Even if you're correct, and only 1% know how to install a graphics card (I think it could be 3-5%) - that part of the population represent far more than 1% of computers sold. Gamers buy new rigs every 12-24 months (or at least replace graphics cards). Non-gamers buy new computers every 5-7 years.
              • by mysidia ( 191772 )

                30% if PCs ships with dedicated graphics cards. The market is > $1 billion.

                These do not count as video card purchases.

                These are mostly sales of laptops and desktops that happen to contain integrated video functionality; most of the time, the buyer won't even learn what kind of GPU hardware has been included

                It's kind of like pointing to the exploding sales of Google Android devices and attempting to argue from that it's the year of the Linux desktop, because these are all sales of the Linux kernel.

            • It's amazing what you can do, when you have 7 million subscribers, each paying $30 a year, isn't it?

              I like to think of it more as 7 million of us regular people deciding to each chip in $30/yr so we can hire some folks to buy a bunch of products and do head-to-head comparison reviews.

              If you want products to be reviewed, someone has to pay for it. The question you have to ask yourself is, are you willing to pay for it to insure the reviews are done in your best interest? Or are you so insistent on want

        • by Anonymous Coward

          "But where is the money going to come from to purchase all these cards at retail?"

          Well, if a company -really- wants a fair review by the reviewer, and wants to avoid accusations like this, they can always send the reviewer a coupon code or something so the reviewer can get a free copy off the shelves.

        • How about instead of sending cards, the manufacturers send rebate forms (worth 100% of the total price) to the professional reviewers. Assumedly the reviewers are getting some revenue, so they'd only have to cover the gap between card purchase and rebate submission.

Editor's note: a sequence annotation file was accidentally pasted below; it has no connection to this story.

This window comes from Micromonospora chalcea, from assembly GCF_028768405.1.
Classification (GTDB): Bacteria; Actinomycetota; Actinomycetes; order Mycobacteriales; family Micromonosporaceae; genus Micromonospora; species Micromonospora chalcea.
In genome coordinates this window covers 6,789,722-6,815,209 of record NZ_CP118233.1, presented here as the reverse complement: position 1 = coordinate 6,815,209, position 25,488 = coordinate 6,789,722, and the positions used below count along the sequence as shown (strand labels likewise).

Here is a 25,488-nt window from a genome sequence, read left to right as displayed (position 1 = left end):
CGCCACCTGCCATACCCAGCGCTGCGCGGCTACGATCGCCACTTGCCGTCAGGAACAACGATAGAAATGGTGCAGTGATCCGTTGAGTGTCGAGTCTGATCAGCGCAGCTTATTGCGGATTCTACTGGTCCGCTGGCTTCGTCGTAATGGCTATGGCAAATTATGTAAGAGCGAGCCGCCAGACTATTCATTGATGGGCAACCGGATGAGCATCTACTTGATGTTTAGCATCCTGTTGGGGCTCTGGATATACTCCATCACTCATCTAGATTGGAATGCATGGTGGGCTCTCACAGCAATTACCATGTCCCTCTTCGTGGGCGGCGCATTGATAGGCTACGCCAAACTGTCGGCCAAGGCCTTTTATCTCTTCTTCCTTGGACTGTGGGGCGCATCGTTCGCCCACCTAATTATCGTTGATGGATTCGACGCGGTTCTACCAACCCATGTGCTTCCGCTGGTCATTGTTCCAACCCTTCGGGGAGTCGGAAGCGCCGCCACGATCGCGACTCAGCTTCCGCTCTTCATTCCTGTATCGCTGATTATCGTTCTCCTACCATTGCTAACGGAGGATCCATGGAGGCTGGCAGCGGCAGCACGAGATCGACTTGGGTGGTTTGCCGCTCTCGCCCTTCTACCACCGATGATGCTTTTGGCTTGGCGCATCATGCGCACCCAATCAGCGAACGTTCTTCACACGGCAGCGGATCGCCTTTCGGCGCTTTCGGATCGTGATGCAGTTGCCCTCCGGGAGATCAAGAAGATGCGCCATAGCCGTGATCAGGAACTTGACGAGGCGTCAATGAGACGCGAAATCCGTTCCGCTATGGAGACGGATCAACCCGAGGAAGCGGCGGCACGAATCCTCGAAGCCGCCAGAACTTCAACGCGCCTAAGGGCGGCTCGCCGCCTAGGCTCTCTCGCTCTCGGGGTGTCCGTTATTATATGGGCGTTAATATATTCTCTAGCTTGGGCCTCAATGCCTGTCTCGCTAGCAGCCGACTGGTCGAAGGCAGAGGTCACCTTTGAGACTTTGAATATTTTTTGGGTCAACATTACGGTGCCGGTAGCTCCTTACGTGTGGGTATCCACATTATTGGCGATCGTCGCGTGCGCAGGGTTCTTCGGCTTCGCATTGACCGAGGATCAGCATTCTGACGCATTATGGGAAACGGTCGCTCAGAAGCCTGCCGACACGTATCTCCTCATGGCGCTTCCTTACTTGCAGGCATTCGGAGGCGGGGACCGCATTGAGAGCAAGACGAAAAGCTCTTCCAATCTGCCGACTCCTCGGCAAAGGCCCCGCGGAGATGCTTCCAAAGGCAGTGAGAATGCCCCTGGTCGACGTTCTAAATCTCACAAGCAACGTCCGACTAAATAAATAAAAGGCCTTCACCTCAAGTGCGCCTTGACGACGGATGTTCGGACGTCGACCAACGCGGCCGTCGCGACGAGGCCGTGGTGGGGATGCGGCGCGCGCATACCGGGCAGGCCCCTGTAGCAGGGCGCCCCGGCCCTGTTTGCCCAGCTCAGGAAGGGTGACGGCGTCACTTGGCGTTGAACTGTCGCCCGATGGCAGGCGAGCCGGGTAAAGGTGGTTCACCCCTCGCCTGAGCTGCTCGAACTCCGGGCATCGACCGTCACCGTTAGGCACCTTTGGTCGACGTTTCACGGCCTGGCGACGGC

That or have a buy-back program for cards used in reviews where the cards can be returned.

      • by Kjella ( 173770 )

        Shouldn't some blame be placed on the review sites, for not purchasing cards at retail? That's SOP for reviewing products in many industries.

        Not if you want the review available at launch, which is when people want reviews. So unless they have a time machine to go with that money, it doesn't help.

      • Shouldn't some blame be placed on the review sites, for not purchasing cards at retail? That's SOP for reviewing products in many industries.

        High end video cards are pricy enough that reviewer are understandably not going to buy them. However, they could get same effect if they swapped the review card for an off the shelf one at retail.

    • by Mashiki ( 184564 ) <mashiki@ g m a il.com> on Tuesday June 21, 2016 @11:46PM (#52364317) Homepage

      A lot of times this is a whole non-issue, and not for the shill reasons you'd expect. They come out saying right at the start that these are "review samples" and those have almost always have a different bios flashed on to them then the run of the mill retail cards, especially since those review samples are selected cards that have a more stable and higher base clock rate in the first place and have already been used internally for testing. If a site doesn't want a "review sample" they only have to tell the company that's sending them the hardware they would prefer to have retail boxed copies of hardware.